Stage: Wednesday, June 19, 2003
A D V E R T I S E M E N T
A D V E R T I S E M E N T
Tough Sell

Circle Theatre’s Ad Wars has a lot going for it — maybe too much.

By JIMMY FOWLER

Theatergoers don’t usually experience that “ripped from the headlines” sensation that the viewers of tv dramas often get, but Circle Theatre’s current production of Ad Wars comes close. Playwright Vince McKewin’s acidic, disjointed dark comedy takes place almost exactly 12 years ago in the high-rise offices of a prominent Manhattan ad agency. But an international incident far away from the latté-sipping lives of the company’s employees hangs heavy over the play. The U.S.-led effort to drive Iraqi invaders from Kuwait in 1991 indirectly propels this New York advertising team — accustomed to selling toothpaste and toilet paper — to craft a specialized pitch for a drone missile.

Prior to the current Middle East situation, the Gulf War was the handiest media-age example of how defense contractors aggressively vie for government deals that Vince McKewin, himself a former ad copywriter, could have seized upon. The euphemisms of war are equated to the sloganeering of ad campaigns, and both reveal the sadness and desperation of the professionals who traffic in these catchphrases. Not a surprising theme for a playwright to explore, nor a particularly satisfying one — the self-evident rarely translates to a suspenseful script. But this staging, directed with risky bravado by John S. Davies, does offer a boisterous vehicle for impressive talents hurling quips that can startle us with their timeliness.

Davies himself stars as Dick Hurley, a top executive with an eye toward the soon-to-be-filled president’s office that includes a wet bar and a sleeping nook. He has a problem: If he is to assume the corporate crown, he must strive to keep the behemoth General Electric as a client. The key to this is securing their campaign to sell the Pentagon a pilotless missile that — in the words of the guffawing GE rep and Vietnam vet Billy Davis (a gruesomely cheerful Cliff Stephens) — “can [shoot straight up] an Iraqi’s asshole at 30,000 feet.” His staff is clueless, enthusiastic, and ethically ambivalent all at once, including coke-sniffing art man Don (Sean T. Perez); cold-blooded media director Jill (Julienne Greer); and earnest trainee Fran (Lauren N. Goode) who asks all the right questions. Only Air Force reservist and copywriter Patrick (Derik Webb), fresh from 30-odd bombing strikes over the Persian Gulf, seems wrenched by the idea of selling bombs as blithely as tampons.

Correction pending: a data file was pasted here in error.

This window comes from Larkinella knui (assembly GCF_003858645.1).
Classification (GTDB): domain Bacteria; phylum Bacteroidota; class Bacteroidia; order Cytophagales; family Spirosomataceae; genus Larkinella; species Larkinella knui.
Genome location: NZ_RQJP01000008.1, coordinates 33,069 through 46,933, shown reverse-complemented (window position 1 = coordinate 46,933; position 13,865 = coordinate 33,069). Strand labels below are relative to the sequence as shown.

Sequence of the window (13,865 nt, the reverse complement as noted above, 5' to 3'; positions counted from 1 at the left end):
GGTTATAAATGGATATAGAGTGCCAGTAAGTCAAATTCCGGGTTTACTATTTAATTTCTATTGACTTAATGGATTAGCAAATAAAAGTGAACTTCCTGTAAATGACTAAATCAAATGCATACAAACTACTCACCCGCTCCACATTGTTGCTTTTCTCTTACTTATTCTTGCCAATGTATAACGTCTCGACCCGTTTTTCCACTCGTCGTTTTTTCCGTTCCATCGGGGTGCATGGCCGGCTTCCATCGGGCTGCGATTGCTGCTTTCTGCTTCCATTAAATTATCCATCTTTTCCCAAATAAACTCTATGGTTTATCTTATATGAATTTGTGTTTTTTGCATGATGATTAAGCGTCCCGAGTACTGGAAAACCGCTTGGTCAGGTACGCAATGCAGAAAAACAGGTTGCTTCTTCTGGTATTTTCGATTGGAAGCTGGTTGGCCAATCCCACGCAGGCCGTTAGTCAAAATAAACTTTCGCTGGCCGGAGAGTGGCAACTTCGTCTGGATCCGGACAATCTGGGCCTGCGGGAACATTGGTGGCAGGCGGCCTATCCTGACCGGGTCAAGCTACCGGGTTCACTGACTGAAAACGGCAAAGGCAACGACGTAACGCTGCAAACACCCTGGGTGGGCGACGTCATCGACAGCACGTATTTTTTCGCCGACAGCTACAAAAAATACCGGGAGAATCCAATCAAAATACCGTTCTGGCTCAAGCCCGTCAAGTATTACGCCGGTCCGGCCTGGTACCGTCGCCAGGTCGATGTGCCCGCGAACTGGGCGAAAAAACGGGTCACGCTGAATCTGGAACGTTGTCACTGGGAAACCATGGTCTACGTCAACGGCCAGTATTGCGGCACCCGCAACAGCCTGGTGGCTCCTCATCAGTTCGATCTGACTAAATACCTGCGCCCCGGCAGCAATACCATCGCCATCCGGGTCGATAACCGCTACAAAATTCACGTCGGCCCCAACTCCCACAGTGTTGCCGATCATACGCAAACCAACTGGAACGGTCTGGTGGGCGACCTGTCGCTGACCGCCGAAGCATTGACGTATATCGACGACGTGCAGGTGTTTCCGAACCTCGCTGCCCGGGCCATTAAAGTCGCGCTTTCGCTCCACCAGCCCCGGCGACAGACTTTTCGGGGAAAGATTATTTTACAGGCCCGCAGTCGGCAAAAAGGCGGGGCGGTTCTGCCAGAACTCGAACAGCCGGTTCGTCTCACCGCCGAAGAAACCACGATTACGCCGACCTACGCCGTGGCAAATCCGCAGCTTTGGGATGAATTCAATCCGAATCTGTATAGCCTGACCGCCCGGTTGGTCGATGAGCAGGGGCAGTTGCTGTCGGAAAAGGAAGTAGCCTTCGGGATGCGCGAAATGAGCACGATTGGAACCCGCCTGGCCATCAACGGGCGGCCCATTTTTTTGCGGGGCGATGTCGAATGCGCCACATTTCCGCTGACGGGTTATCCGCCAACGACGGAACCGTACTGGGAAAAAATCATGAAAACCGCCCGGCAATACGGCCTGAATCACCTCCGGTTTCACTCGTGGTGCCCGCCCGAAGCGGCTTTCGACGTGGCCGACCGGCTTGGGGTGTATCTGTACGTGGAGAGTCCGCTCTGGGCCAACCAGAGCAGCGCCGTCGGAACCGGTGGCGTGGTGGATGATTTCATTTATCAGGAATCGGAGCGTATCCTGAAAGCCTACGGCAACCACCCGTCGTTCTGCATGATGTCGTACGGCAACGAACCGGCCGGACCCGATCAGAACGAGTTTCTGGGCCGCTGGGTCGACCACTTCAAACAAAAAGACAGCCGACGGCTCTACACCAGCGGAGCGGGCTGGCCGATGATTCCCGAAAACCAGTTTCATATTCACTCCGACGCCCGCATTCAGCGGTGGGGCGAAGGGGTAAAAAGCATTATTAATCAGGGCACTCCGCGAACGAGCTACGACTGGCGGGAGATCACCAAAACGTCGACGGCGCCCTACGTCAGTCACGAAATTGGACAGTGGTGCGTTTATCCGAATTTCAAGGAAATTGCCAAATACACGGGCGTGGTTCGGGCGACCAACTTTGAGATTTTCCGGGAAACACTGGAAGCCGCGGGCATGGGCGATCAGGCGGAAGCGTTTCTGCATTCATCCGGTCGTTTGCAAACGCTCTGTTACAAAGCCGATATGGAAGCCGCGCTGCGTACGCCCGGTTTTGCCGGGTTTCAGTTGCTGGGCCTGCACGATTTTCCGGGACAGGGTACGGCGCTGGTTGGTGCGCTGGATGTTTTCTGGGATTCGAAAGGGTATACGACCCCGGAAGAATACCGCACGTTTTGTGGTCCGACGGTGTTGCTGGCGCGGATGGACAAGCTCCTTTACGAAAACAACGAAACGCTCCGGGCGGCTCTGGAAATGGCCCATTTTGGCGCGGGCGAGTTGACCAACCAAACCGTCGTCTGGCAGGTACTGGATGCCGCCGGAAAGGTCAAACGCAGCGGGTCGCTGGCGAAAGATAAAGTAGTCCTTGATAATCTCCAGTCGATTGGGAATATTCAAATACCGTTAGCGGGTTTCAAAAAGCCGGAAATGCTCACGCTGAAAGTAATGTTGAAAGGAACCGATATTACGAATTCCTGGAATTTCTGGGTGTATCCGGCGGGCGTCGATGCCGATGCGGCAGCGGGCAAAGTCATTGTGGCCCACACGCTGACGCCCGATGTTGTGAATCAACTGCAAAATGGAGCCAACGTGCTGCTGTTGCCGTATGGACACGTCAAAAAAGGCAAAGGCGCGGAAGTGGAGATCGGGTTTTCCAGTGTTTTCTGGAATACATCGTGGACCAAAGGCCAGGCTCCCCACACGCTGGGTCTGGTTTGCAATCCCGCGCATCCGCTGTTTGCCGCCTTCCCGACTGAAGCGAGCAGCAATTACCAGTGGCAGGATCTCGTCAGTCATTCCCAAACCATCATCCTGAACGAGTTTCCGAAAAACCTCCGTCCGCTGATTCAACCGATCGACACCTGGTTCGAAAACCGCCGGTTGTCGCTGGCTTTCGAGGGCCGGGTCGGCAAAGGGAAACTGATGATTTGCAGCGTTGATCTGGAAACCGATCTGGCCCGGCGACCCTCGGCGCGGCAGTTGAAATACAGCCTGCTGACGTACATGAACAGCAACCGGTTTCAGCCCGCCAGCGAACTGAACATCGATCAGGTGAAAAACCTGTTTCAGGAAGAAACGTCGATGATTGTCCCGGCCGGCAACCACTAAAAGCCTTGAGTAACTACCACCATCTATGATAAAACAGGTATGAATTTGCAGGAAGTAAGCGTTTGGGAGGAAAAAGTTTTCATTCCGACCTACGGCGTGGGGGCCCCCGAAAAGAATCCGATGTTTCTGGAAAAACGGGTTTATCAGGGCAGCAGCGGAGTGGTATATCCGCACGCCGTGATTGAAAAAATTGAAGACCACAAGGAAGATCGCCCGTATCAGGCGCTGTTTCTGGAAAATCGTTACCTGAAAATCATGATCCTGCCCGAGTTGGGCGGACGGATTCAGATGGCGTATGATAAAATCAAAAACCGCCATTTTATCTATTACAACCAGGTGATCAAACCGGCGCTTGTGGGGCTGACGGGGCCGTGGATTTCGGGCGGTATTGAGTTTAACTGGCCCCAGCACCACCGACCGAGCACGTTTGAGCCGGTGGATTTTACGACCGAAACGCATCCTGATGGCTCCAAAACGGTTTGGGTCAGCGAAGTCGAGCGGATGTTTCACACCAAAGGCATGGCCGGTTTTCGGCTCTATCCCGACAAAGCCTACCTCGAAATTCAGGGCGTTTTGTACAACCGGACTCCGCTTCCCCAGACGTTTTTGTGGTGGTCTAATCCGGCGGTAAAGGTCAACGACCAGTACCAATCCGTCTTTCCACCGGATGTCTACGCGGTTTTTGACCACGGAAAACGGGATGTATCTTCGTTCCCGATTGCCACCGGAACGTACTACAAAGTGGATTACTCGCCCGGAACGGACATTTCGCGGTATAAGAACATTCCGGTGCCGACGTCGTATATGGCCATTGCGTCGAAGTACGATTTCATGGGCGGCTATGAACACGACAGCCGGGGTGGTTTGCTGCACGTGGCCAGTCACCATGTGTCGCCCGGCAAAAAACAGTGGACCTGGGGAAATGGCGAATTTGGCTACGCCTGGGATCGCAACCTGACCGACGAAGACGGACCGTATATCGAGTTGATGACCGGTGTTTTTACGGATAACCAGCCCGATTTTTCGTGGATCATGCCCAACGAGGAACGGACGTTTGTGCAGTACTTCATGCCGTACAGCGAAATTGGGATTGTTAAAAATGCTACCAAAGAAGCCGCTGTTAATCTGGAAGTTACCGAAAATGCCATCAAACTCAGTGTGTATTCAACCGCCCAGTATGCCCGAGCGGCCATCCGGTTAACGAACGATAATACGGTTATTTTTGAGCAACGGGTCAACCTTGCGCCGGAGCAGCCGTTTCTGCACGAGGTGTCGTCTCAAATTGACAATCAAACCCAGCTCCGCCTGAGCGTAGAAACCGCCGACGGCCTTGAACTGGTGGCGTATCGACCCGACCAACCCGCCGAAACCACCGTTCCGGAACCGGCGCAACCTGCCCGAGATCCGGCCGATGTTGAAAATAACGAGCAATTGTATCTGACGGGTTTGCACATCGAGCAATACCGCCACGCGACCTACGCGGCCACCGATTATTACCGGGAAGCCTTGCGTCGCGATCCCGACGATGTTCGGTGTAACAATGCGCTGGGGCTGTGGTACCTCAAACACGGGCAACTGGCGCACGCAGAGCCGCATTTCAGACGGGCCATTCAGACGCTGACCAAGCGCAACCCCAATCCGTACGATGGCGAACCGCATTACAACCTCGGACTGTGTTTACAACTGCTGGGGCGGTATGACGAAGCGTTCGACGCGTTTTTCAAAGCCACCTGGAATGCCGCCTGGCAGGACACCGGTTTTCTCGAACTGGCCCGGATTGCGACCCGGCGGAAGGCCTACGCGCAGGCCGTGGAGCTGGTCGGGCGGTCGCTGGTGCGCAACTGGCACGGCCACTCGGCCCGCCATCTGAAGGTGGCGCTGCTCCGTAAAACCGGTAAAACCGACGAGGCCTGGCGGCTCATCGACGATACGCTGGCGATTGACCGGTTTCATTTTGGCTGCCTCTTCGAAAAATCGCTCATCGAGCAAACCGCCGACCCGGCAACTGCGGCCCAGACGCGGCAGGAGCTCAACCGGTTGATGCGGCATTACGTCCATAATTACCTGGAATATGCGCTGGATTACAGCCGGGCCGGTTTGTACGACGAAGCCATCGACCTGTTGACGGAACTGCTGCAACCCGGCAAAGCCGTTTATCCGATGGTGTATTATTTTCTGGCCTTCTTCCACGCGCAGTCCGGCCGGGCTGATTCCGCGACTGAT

Director Davies tilts himself and his co-stars toward a staccato delivery spiked with slang that is straight out of the Broadway/Hollywood newspaper comedy The Front Page (with lots of 21st-century profanity added). Everyone is pushed up to and sometimes over the edge of artifice, and, for the most part, it keeps the proceedings lively. As secretary and unofficial conscience of the office, Susan Sargeant concocts a delicious mixture of Eve Arden and Ann Meara, stirred but never shaken. Julienne Greer, wearing quarterback-sized dress-suit shoulder pads, is a crisp and sneering schemer whose personal life is far less exciting than her career. Derik Webb’s baby face takes him halfway on the character’s journey as a green but aspiring ad man; his climactic confrontation ends the play on a sharp, high note.

I was entertained and intrigued by separate moments of Ad Wars, but felt myself being pulled between tones — here it’s ballsy, there it’s poignant — as well as among genres. The audience must simultaneously digest a tragedy about a war veteran’s sellout; a satire of the new, demographically charted American sales shtick; and a farce about savage office politics. Such a chaotic script does have its strengths — mainly that it provides an actor’s romper room, and Circle complies with some adroitly talented playmates. But eventually, the attentions of director and performers are divided by the script’s demands. Ad Wars becomes a wholesale liquidation of one playwright’s multiple, not-quite-realized ambitions.


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